7. In order to determine the question under consideration as to what is the scope of the inherent powers of the High Court becomes relevant. The Inherent powers of the High Court inhere in it because of its being at, the apex of the judicial set-up in a State. The inherent powers of the High Court, preserved by S. 482 of the Code, are to be exercised In making orders as may be necessary to give effect to any order under the Code, or to prevent abuse of the process of any Court or otherwise to secure the ends of justice. S. 482 envisages that nothing in , Code shall be deemed to Limit or affect the inherent powers of the High Court exercised by it with the object of achieving the above said three results. It is for this reason that S. 482 does not prescribe the contours of the inherent powers of the High Court which are wide enough to be exercised in suitable cases to afford relief to an aggrieved party. While exercising inherent powers it has to be borne in mind that this power cannot. be exercised in regard to matters specifically covered by the other provisions of the Code. (See, R. P. Kapur. v. State of Punjab, : 1960CriLJ1239 ). This principle of law had been reiterated succinctly by the Supreme Court recently in Palaniappa Gounder v. State of Tamil Nadu, : 1977CriLJ992 . Therein examining the scope of S. 482 it was observed' that a provision which saves the inherent powers of a Court cannot override any express provision in the statute which saves that power. Putting it in another form the Court observed that if there is an express provision in a statute governing a particular subject there is no scope for invoking or exercising the inherent powers of the Court because the Court ought to apply the provisions of the statute which are made advisedly to govern the particular subject-matter.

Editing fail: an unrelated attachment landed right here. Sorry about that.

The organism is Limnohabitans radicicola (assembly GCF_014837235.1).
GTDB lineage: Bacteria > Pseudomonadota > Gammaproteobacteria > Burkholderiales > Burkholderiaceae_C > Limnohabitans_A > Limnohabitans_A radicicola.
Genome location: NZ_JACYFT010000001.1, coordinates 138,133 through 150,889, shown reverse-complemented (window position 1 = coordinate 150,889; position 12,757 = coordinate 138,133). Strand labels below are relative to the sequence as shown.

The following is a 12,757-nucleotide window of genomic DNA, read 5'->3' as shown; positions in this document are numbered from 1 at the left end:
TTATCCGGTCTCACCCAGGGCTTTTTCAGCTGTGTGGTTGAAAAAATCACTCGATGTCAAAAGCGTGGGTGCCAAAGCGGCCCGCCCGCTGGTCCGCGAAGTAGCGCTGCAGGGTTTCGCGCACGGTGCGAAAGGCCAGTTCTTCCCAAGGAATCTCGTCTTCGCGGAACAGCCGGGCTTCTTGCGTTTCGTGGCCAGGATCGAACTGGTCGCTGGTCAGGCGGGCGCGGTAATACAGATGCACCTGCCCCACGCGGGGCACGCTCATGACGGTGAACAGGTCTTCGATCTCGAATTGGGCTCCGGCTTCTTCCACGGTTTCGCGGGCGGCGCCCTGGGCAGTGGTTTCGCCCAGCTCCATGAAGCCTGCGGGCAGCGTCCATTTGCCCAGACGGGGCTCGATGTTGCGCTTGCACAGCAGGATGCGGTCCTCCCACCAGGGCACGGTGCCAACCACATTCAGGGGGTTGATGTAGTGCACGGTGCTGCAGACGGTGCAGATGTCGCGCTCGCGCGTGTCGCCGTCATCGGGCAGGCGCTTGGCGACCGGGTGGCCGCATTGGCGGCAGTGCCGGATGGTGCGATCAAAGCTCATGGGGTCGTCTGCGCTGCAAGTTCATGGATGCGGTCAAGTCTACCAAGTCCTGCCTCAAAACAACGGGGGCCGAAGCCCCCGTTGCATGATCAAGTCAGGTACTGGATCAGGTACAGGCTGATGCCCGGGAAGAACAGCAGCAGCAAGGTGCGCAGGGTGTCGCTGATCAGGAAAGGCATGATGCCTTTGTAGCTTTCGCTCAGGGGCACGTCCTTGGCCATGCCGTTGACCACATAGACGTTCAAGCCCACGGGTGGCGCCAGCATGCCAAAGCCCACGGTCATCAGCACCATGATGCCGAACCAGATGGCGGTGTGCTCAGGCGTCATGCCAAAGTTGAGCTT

8. This question having been settled authoritatively it is not open to the petitioners to invoke the inherent powers of this Court having failed to avail of their right of appeal or revision. Inherent powers of the Court preserved in S. 482 of the Code and as held in a catena of cases are to be exercised, namely, (1) for giving effect to any order passed under the Code, or (2) to prevent abuse of the process of any Court or (3) otherwise to secure the ends of justice.